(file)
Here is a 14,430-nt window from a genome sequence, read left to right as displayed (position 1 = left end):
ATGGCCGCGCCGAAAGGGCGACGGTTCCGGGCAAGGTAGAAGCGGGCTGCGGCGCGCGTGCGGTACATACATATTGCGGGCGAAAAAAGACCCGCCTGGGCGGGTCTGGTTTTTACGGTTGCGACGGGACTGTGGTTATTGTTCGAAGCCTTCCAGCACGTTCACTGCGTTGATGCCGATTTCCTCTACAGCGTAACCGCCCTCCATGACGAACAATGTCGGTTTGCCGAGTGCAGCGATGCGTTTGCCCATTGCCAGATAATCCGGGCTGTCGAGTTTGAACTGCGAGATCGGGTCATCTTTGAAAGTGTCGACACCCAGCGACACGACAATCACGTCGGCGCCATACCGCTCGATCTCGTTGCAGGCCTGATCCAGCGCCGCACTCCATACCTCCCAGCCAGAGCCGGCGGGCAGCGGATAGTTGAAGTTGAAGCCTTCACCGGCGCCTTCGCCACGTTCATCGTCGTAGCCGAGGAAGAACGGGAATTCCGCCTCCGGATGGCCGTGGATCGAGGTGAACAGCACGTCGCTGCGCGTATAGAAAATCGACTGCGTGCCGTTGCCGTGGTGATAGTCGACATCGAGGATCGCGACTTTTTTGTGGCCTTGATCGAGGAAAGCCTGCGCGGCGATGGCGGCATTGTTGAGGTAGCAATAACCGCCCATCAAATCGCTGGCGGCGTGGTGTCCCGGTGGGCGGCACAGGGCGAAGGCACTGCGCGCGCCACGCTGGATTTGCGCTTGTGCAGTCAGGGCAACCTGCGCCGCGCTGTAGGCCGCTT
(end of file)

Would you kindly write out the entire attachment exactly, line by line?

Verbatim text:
Here is a 14,430-nt window from a genome sequence, read left to right as displayed (position 1 = left end):
ATGGCCGCGCCGAAAGGGCGACGGTTCCGGGCAAGGTAGAAGCGGGCTGCGGCGCGCGTGCGGTACATACATATTGCGGGCGAAAAAAGACCCGCCTGGGCGGGTCTGGTTTTTACGGTTGCGACGGGACTGTGGTTATTGTTCGAAGCCTTCCAGCACGTTCACTGCGTTGATGCCGATTTCCTCTACAGCGTAACCGCCCTCCATGACGAACAATGTCGGTTTGCCGAGTGCAGCGATGCGTTTGCCCATTGCCAGATAATCCGGGCTGTCGAGTTTGAACTGCGAGATCGGGTCATCTTTGAAAGTGTCGACACCCAGCGACACGACAATCACGTCGGCGCCATACCGCTCGATCTCGTTGCAGGCCTGATCCAGCGCCGCACTCCATACCTCCCAGCCAGAGCCGGCGGGCAGCGGATAGTTGAAGTTGAAGCCTTCACCGGCGCCTTCGCCACGTTCATCGTCGTAGCCGAGGAAGAACGGGAATTCCGCCTCCGGATGGCCGTGGATCGAGGTGAACAGCACGTCGCTGCGCGTATAGAAAATCGACTGCGTGCCGTTGCCGTGGTGATAGTCGACATCGAGGATCGCGACTTTTTTGTGGCCTTGATCGAGGAAAGCCTGCGCGGCGATGGCGGCATTGTTGAGGTAGCAATAACCGCCCATCAAATCGCTGGCGGCGTGGTGTCCCGGTGGGCGGCACAGGGCGAAGGCACTGCGCGCGCCACGCTGGATTTGCGCTTGTGCAGTCAGGGCAACCTGCGCCGCGCTGTAGGCCGCTT